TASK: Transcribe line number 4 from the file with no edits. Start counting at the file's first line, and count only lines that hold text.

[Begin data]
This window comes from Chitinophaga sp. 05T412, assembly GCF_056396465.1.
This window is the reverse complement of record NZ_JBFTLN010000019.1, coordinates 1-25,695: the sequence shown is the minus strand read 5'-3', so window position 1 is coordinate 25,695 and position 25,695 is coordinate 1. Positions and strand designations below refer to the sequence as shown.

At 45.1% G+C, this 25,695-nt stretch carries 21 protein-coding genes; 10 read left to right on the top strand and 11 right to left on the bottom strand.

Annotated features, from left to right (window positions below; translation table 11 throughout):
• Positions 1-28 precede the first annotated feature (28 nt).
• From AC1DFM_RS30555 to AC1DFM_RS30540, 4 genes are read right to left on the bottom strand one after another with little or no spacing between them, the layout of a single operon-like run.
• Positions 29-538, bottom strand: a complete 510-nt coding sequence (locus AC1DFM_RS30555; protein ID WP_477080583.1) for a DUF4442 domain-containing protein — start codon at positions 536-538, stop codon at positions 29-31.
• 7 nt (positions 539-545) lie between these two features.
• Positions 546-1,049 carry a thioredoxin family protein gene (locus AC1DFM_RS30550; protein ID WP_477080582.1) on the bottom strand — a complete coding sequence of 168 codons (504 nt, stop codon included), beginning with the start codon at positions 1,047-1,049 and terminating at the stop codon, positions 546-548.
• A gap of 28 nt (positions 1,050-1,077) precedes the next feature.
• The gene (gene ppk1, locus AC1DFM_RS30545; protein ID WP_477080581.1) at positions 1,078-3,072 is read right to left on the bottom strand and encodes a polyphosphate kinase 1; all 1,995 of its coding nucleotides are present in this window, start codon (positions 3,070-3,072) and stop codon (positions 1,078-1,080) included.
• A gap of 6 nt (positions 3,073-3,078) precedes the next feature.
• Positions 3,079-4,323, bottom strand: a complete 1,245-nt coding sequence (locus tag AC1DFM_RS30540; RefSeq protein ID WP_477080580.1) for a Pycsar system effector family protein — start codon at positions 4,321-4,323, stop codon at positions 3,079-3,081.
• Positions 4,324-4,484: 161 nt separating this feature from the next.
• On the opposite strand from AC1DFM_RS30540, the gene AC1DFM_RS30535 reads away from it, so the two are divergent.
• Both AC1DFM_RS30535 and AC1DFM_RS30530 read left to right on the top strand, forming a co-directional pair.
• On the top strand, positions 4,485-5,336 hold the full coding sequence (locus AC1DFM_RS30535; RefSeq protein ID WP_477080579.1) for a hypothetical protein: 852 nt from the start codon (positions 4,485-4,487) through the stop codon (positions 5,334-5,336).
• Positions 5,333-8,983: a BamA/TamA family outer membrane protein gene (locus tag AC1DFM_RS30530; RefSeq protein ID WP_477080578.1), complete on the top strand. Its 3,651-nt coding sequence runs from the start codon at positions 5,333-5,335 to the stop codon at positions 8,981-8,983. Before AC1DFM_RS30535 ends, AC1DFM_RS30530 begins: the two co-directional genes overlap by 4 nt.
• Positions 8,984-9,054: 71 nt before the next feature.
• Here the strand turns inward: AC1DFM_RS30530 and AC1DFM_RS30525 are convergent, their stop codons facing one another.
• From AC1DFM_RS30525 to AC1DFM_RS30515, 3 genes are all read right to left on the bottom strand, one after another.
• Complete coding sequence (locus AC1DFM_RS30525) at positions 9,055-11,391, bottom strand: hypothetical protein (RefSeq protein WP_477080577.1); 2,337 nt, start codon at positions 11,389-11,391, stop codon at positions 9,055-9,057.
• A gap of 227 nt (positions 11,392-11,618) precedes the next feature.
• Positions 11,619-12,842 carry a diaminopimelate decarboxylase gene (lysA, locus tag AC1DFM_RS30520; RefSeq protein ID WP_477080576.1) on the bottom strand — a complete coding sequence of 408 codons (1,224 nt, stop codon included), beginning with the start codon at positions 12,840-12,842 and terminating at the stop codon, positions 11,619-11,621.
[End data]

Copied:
Annotated features, from left to right (window positions below; translation table 11 throughout):